On 14 June 1775, the Second Continental Congress established “the American Continental Army.” The United States Army is the senior Service of the Armed Forces. As one of the oldest American institutions, it predates the Declaration of Independence and the Constitution. For almost two and a half centuries, Army forces have protected this Nation. Our Army flag is adorned with over 180 campaign and battle streamers, each one signifying great sacrifices on behalf of the Nation.
Because of the Army, the United States is independent and one undivided nation.
For Soldiers it means that they are part of something far bigger than themselves…it is an opportunity to serve this great country and to make a difference in this world.
For Army families, the uniform is a source of both pride and anxiety, knowing the sacrifices ahead.
For our veterans, it represents one of the most important periods of their lives…pride in service, accomplishments, and a life-long connection to the comrades that they served with and in some cases lost during their time in uniform. Our Veterans are Soldiers for Life.
For the American citizen, Soldiers are their sons, daughters, relatives, neighbors, and during disaster, their lifeline. They see in us patriotism and selfless service—men and women in whom the Nation takes collective pride and who they see as heroes. And as heroes, they become disappointed and disillusioned when we do not live up to their expectations.
People around the world recognize the American Soldier as a symbol of the United States…Soldiers represent freedom, democracy, and stability.
To our allies, Soldiers presence signals an American commitment during a crisis.
To our enemies, the American Soldier represents strength and resolve, and a commitment to defend the Values that we hold dear as a Nation and as a people.
1-3. Why We Serve
As Soldiers, we are committed to do our duty to contribute to the “common defense;” we share a love of our country and of our Army Family; we defend American values that frame the nation as expressed in the Declaration of Independence and the Constitution of the United States; and we serve “not to promote war, but to preserve peace.”
1-4. The Army’s Motto – “This We’ll Defend”
Department of the Army Emblem The Army’s motto remains as relevant today as it did at our Nations’ founding. The pronoun “We” reinforces our collective or team effort and “Defend” remains our Army’s main mission. The Army continues this pledge into the future, as we have done since 1775.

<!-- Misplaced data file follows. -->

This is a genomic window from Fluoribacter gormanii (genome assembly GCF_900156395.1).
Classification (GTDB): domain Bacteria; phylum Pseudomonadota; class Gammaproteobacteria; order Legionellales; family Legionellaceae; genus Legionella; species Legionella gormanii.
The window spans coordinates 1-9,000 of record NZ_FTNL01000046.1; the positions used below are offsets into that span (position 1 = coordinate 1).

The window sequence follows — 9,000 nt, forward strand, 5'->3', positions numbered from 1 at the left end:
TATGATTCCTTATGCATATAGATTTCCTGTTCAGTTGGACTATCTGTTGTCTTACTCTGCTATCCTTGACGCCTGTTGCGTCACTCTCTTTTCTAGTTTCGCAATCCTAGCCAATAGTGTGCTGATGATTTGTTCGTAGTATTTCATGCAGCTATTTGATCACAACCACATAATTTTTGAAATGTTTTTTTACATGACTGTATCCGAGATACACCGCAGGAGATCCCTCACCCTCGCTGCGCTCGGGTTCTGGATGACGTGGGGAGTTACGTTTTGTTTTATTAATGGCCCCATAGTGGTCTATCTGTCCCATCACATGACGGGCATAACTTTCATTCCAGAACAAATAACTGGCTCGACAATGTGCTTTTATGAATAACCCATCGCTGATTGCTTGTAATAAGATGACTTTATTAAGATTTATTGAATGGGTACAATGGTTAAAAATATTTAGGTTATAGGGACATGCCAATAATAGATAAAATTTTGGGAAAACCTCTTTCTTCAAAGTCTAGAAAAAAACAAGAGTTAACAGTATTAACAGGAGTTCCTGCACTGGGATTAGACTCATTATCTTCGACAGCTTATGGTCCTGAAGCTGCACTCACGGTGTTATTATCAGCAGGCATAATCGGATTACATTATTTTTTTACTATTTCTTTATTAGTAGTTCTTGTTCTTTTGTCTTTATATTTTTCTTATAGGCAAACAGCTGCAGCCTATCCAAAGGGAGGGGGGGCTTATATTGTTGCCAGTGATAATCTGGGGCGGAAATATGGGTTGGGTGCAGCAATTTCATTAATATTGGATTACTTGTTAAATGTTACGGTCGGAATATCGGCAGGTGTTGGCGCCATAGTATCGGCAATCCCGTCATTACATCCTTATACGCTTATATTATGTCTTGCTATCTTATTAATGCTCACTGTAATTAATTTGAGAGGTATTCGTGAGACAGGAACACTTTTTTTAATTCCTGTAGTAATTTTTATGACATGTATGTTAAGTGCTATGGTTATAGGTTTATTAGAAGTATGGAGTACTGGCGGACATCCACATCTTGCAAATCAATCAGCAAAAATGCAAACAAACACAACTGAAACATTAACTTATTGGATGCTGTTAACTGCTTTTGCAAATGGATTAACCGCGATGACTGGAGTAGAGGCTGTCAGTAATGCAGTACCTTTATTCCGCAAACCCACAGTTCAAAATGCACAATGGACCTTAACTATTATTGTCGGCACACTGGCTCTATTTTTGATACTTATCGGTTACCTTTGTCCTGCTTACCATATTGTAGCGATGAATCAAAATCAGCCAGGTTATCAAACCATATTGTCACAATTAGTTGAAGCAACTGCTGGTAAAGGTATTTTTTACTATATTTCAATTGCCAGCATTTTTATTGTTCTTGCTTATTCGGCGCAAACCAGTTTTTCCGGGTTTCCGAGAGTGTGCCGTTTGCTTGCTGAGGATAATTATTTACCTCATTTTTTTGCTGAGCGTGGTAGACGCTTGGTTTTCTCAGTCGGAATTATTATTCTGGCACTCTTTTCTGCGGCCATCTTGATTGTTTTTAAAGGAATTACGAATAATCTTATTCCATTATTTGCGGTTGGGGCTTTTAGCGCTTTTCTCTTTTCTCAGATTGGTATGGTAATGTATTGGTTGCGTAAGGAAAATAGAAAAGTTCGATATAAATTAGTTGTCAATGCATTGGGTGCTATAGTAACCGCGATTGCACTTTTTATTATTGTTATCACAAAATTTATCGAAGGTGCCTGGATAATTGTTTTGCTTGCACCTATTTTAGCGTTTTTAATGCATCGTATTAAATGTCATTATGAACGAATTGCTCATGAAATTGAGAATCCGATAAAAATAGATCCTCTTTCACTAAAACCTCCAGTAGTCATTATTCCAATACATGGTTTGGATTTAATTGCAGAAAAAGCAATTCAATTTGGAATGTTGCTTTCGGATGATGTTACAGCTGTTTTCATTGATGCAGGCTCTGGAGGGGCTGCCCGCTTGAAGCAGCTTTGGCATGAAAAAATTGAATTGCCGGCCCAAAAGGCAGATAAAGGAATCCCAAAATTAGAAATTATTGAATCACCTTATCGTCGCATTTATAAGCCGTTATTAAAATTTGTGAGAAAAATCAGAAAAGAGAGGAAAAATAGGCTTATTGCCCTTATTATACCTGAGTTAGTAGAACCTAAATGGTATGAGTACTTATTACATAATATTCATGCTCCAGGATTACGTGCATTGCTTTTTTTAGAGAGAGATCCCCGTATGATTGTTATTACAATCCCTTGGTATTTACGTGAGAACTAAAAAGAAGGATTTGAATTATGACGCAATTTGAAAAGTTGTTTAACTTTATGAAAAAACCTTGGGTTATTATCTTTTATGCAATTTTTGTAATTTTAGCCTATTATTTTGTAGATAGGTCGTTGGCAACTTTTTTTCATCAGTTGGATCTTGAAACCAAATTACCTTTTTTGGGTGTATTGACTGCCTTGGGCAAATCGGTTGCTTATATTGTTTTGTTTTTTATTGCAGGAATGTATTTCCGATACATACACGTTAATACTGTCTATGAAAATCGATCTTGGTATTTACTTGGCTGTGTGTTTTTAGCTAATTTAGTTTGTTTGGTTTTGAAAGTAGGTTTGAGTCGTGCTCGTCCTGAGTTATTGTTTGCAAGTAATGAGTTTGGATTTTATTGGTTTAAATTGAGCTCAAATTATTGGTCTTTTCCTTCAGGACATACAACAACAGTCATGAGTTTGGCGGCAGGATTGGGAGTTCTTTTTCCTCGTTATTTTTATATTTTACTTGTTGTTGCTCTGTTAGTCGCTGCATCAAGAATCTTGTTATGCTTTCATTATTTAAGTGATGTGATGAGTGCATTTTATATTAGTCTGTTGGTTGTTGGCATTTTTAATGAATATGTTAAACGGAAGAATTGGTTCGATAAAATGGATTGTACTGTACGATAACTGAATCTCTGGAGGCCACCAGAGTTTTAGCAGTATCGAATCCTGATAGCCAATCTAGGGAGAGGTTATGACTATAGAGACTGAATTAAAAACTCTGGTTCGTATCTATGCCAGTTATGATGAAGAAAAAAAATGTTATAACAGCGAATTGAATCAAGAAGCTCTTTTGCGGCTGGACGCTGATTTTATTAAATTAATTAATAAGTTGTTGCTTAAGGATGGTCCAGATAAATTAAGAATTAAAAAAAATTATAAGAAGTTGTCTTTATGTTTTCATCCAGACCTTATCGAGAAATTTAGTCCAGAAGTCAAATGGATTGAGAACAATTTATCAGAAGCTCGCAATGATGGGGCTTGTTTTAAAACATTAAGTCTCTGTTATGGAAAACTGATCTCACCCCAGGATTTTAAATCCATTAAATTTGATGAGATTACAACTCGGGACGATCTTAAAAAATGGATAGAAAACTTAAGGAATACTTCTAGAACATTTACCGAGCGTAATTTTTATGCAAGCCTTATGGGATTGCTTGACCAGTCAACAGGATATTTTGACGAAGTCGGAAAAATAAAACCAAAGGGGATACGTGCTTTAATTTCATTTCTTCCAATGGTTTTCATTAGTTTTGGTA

1-5. Oath of Enlistment
Members of the American military profession swear or affirm to support and defend the Constitution of the United States—not a leader, people, government, or territory.
That solemn oath ties service in the Army directly to the founding document of the United States. It instills a nobility of purpose within each member of the Army Profession and provides deep personal meaning to all who serve.
The Army Profession derives common standards and a code of ethics from common moral obligations undertaken in its members’ oaths of office.
These standards unite members of all services to defend the Constitution and protect the nation’s interests, at home and abroad, against all threats.
By taking the Oath of Enlistment, you have committed yourself to living up to the ideals that we as a nation hold dear; to protect and preserve the Constitution of the United States; and to follow the orders of the President of the United States and the designated civilian and military leadership appointed over you. This is a heavy burden and one we are confident you are up to the challenge.
Chapter 2 – The Army as a Profession
2-1. The Army Profession
The Army profession has two broad categories of professionals—uniformed military and non-uniformed members.
These professionals comprise two complementary and mutually supporting communities within the Army Profession: The Profession of Arms and the Army Civilian Corps.
The Army Ethic: An evolving set of laws, values, and beliefs, deeply embedded within the core of the Army culture and practiced by all members of the Army Profession to motivate and guide the appropriate conduct of individual members bound together in common moral purpose.
“Professionals are guided by their ethic; the set of principles by which they practice, in the right way, on behalf of those they serve – demonstrating their Character. This is their identity. Likewise, as Army Professionals we perform our Duty according to our Ethic. Doing so reinforces Trust within the profession and with the American people.”